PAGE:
Will I live same way as before?
That is the very next question when a doctor usually hears when he tells a patient “you have diabetes”. Then come other important question. Will I be able to keep on working? Will I have to change my way of life? Give the benefits of modern treatment; the diabetic can live a normal life in every aspect. He can work, play and live a healthy life. He does almost everything the non-diabetic can do. But first, he must learn to live with his disease. He should be able to distinguish medical facts from popular gimmicks, prejudice from sound practice. Knowing these things, he will be better able to walk with his disease every day of life.
Diabetes is a metabolic disease. It is not caused by bacteria, viruses, or other microbes. In diabetics, the diabetic is unable to use the carbohydrates he eats – the sugars and starches and turn them into heat and energy his body needs to operate normally.
Although diabetes is one of the oldest disease known to man. Almost 3500 years ago, a medical scribe of ancient Egypt describes the disease in a manuscript now known as the Ebers papyrus.
Physicians of ancient Greece also knew about this disease and it was they who named it diabetes.
In every case of diabetes there does seem to be some impairment of the insulin mechanism-either in its production or the way it works in the body. There are at least five biological factors which may interfere with normal insulin activity and thus produce diabetes:-
1.There may be an inability on the part of the beta cells of the pancreas to produce enough insulin because the pancreas is diseased.
2.There may be an increase in the rate at which the body uses up insulin. This may be caused by overeating or by over activity of thyroid gland. Where this creates an insulin shortage, diabetes results.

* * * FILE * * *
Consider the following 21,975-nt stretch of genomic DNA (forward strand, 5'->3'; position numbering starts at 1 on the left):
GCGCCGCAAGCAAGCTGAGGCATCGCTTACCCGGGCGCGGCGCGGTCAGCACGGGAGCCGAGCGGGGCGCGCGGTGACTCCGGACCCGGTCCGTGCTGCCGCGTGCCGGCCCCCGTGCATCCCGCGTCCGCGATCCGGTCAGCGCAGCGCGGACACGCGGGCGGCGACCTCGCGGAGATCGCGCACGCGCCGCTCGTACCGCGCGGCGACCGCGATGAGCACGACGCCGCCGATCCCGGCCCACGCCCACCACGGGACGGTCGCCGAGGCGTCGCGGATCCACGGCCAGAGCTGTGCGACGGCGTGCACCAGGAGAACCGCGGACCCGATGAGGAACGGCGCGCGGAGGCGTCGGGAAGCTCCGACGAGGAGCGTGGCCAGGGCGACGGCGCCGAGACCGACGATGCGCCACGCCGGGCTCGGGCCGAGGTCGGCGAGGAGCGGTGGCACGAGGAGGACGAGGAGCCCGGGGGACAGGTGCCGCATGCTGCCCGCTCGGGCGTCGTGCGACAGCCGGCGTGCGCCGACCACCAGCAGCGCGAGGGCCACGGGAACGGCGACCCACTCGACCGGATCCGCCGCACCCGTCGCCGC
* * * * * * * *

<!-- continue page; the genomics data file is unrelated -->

3.There may be an increase in the rate at which insulin is destroyed in the body. There may be a drop in insulin production, or its effects might be inhibited by the action of certain body chemicals. There chemicals include such enzymes as insulinase as well as insulin antibodies and certain proteins which attach themselves to insulin and inactivate it.
4.There may be drop in the efficiency of insulin due to the introduction of certain chemicals which restrain insulin activity. These include cortisone and its derivatives, ACTH, purified growth hormone, isonicotinic hydrazine and large doses of nicotinic acid.
5.In the alpha cells of the pancreas, the body produce a hormone which has an effect opposite to that if insulin. This substance is called glucagon, and it acts to release glucose from the liver into the blood, normally glycogen might thus help the individual survive during periods of starvation. However, the release of abnormally large amounts of glucagon appears to have a role in diabetes.
6.The delta cells of the pancreas release a hormone called somatostatin which is also produced by the hypothalamus, at the base of the brain. This hormone maintains a balance between insulin and glucagon. By the upsetting of this balance diabetes may occur.
7.Viruses may have a role in causing some diabetes. Scientist has shown that certain viruses can damage the insulin producing beta cells. So it may cases diabetes also.
Any or all of these factors, may bring at the set of symptoms we call diabetes.